AD mice, referred to as the AβPP Tg mice model, express the hAPP751 cDNA containing the London (V717I) and Swedish (K670M/N671L) mutations under the regulatory control of the murine (m)Thy-1 gene (mThy1-hAPP751). Mice were generated as previously described . For this study, the APP line 41 mice (C57/BI6) were utilized, as they produce high levels of Aβ42 and develop synaptic damage and memory deficits. Young (approximately 4 mo old), middle aged (approximately 9 mo old), and old (approximately 16 mo old), WT and AD mice pairs were humanely killed, and tissue was frozen for analysis. Posterior half of mouse hemibrains were homogenized in 500 µl of PDGF buffer (1 mM HEPES, 5 mM Benzamidine, 2 mM 2-Mercaptoethanol, 3 mM EDTA, 0.5 mM Magnesium Sulfate, 0.05% Sodium Azide, 2 mg/ml Protease Inhibitor cocktail [Roche], and 1 tablet of PhosSTOP phosphatase Inhibitor cocktail [Roche] per 10 ml of buffer, pH 8.8), using a tissue homogenizer. Samples were spun at 5,000 g for 5 min at 4°C, and the supernatant centrifuged at 100,000 rpm for 1 h at 4°C to separate the cytosolic and particulated fractions. Pellets were resuspended in 150 µl of PDGF buffer and homogenized by sonication (10% for 10 s). Protein concentration was determined by Bradford, and 20 µg protein from cytosolic fractions were loaded in SDS-PAGE for immunoblotting. To detect Aβ monomer and multimers, 40 µg particulate fractions of brain homogenates were loaded in a 4%–12% bis-tris gel and immunoblots were incubated with 6E10 Aβ specific antibody (Covance).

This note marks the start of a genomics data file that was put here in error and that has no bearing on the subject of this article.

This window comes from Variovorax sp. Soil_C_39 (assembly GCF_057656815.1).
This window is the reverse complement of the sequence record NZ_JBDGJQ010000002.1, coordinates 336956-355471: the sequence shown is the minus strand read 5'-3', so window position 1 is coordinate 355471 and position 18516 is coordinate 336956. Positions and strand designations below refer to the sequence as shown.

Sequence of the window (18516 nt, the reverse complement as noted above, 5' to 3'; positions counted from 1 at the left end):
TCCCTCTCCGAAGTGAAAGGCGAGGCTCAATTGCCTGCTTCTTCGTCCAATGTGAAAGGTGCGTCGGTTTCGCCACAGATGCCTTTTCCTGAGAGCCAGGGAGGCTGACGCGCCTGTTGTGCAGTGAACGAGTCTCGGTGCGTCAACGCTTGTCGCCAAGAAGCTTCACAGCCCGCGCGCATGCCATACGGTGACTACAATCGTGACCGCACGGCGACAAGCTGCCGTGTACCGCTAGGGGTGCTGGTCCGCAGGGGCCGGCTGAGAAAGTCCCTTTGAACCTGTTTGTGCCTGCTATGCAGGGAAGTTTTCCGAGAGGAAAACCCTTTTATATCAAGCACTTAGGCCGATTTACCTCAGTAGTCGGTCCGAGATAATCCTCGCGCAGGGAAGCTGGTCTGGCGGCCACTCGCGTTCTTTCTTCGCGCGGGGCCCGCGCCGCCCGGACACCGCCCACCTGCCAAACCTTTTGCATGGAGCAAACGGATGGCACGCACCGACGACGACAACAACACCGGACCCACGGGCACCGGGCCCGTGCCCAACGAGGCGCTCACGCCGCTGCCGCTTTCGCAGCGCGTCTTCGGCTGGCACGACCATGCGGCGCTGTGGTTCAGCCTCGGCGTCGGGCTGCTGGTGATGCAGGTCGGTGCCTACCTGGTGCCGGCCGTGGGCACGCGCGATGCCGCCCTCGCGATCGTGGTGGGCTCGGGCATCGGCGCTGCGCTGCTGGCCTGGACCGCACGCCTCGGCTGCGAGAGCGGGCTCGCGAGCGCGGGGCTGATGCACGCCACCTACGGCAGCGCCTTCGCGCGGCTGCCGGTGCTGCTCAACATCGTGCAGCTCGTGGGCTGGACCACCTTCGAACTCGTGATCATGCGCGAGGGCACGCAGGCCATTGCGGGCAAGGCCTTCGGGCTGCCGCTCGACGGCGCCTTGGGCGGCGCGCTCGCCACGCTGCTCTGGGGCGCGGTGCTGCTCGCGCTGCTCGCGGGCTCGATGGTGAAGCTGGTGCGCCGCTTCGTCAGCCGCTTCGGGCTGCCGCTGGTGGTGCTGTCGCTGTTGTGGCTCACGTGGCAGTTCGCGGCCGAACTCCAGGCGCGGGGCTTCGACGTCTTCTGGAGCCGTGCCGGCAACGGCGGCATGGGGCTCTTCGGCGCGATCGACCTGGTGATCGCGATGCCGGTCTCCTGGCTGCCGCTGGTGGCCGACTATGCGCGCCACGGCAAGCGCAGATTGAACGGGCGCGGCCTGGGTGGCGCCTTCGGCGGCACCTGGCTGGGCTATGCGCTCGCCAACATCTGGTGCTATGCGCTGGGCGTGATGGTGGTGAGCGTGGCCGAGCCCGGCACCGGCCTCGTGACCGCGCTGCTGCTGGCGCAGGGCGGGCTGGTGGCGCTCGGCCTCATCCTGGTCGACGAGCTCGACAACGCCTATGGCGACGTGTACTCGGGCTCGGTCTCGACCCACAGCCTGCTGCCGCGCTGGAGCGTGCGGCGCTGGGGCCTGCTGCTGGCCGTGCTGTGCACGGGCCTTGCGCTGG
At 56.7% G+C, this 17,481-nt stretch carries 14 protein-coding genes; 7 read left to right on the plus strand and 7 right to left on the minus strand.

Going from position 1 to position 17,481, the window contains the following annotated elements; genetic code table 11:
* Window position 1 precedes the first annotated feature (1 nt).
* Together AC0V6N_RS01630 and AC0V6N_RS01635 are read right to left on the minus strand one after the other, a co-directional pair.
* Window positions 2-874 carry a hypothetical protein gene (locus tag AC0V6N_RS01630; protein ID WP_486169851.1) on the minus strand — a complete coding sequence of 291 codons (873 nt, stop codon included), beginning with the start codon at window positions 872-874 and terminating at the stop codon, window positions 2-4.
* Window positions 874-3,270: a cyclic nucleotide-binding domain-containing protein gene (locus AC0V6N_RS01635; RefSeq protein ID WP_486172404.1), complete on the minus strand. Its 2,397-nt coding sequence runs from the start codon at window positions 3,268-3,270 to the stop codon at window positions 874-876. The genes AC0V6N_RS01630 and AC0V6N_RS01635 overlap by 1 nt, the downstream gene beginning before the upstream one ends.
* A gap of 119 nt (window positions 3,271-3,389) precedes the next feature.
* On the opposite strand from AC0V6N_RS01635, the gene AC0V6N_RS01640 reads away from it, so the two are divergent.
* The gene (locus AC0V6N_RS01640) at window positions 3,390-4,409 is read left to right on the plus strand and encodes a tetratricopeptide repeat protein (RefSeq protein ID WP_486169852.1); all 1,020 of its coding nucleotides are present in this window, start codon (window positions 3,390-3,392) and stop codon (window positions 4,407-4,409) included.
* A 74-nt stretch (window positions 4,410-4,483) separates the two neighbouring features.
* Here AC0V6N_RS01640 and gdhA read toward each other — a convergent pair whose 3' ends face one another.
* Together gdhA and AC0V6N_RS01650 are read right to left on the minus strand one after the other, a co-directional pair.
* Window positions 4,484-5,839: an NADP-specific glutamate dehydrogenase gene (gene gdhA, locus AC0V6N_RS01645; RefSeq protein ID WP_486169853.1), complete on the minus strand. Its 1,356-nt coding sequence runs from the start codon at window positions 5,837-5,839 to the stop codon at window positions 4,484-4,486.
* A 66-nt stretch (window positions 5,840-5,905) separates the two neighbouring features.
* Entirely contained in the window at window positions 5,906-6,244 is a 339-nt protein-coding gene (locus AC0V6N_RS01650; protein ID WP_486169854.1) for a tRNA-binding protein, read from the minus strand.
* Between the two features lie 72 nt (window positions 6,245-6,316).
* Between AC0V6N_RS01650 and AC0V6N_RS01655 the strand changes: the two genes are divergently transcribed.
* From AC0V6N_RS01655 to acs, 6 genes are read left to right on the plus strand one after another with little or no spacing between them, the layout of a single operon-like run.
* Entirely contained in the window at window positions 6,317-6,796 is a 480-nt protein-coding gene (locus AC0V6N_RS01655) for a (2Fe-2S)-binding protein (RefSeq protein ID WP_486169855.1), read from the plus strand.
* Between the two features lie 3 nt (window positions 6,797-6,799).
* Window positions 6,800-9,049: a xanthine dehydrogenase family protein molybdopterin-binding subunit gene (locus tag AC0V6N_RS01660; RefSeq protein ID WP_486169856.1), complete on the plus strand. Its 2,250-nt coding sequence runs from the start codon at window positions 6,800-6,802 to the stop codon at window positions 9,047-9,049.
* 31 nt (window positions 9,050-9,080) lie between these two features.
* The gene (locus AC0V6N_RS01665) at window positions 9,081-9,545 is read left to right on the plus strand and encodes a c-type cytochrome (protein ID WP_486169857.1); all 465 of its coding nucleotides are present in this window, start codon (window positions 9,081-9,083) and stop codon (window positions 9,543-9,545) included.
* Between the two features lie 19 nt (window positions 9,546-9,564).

CFTR Trypsin Proteolysis
CFBE41o- cells expressing WT- or F508del-CFTR at the indicated treatment were lysed for 30 min at 4°C with lysis buffer (50 mM Tris-HCl pH 7.4, 150 mM NaCl, 1% Triton X-100, 2 mg/ml Protease Inhibitor cocktail [Roche]), and harvested at 20,000 g for 20 min at 4°C. Total protein concentration of pre-cleared lysates was determined by Bradford. Proteolysis was performed by incubating 80 µg of total protein with increasing concentration of Trypsin in PBS (0.01–0.25 mg/ml) at 4°C for 15 min. Proteolysis was stopped by adding 1 mM of PMSF and 6x SDS-PAGE sample buffer. Samples were equally divided and loaded onto two 12% SDS-PAGE for separation of the proteolytic fragments and probed with CFTR antibodies for NBD1 (18D1: epitope 536-545) and NBD2 (M3A7).